GDP Grew in Fourth Quarter
The Bureau of Economic Analysis has reported that the national gross domestic product (GDP) grew at a rate of 2.8 percent for the fourth quarter 2011. The rate was further accelerated over the third quarter 2011 increase of 1.8 percent. The growth was a manifestation of positive private inventory investment contributions, personal consumption expenditures, exports, residential fixed investment, and non-residential fixed investment. These contributions were partly offset by decreases in federal, state, and local government spending. Additionally, the national import rate increased affecting further negative contributions from the GDP.
The price index for gross domestic purchases, a measurement of product prices U.S. residents pay, rose 0.8 percent during the fourth quarter; increasing a full 1 percent when excluding food and energy prices. Expenditures for personal consumption rose 2 percent during the quarter, especially in durable goods (14.8 percent). Nondurable goods increased by 1.7 percent and services rose by 0.2 percent. All personal consumption expenditures increased at an accelerated rate over third quarter 2011 data.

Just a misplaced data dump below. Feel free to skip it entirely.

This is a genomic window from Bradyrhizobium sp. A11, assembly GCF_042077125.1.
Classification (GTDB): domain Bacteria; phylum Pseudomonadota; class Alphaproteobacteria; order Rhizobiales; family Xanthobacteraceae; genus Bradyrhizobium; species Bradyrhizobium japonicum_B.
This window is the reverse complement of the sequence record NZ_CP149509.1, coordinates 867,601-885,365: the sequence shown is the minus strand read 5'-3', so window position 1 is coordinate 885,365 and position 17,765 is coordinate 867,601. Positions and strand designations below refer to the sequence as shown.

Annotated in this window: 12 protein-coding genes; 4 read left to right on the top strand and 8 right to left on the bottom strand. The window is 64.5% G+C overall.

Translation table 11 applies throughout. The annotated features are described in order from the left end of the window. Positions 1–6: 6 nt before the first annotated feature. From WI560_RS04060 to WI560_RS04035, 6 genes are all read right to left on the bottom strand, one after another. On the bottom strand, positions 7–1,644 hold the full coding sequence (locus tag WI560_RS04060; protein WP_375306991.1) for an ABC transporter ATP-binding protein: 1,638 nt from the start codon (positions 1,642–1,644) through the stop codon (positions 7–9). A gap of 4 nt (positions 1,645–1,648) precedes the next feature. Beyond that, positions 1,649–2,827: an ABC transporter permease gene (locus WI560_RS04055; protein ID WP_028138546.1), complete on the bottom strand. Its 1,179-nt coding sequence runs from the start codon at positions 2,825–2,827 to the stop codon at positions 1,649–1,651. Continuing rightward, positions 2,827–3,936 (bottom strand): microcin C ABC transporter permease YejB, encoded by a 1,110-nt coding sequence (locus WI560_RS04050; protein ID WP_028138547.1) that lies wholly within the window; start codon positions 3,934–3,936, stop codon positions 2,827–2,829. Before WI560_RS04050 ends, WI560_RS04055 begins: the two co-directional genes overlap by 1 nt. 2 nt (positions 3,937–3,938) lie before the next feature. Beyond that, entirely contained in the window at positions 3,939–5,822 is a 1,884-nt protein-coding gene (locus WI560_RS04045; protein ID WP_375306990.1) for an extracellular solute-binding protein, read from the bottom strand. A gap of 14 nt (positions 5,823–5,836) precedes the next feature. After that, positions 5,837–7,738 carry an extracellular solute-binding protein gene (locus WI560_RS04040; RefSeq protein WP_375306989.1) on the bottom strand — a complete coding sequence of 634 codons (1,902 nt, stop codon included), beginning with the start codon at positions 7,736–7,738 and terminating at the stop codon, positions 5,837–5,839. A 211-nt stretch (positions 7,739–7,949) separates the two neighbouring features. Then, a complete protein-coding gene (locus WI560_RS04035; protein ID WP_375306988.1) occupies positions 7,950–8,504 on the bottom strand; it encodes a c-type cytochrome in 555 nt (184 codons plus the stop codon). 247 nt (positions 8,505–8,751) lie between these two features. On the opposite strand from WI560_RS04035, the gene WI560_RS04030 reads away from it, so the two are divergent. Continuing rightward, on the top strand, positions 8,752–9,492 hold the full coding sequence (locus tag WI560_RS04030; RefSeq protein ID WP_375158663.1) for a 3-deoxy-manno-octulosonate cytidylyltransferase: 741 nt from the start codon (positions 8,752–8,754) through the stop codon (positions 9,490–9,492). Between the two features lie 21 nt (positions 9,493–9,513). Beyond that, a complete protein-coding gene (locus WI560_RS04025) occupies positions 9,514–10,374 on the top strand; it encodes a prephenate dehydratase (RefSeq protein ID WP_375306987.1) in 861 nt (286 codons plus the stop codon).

Exports of goods and services increased by 4.7 percent while imports of goods and services rose by 4.4 percent. The rate of increase in exports remained the same compared to third quarter results while rate of increase in imports rose by 3.2 percentage points, up from 1.2 percent in the third quarter 2011. Expenditures for federal government fell 7.3 percent in the fourth quarter after rising by 2.1 percent in the third quarter. National defense expenditures dropped 12.5, drastically offsetting the 5 percent gain experienced in the third quarter. Nondefense expenditures grew by 4.2 percent in quarter four, up from 3.2 percent of the previous quarter.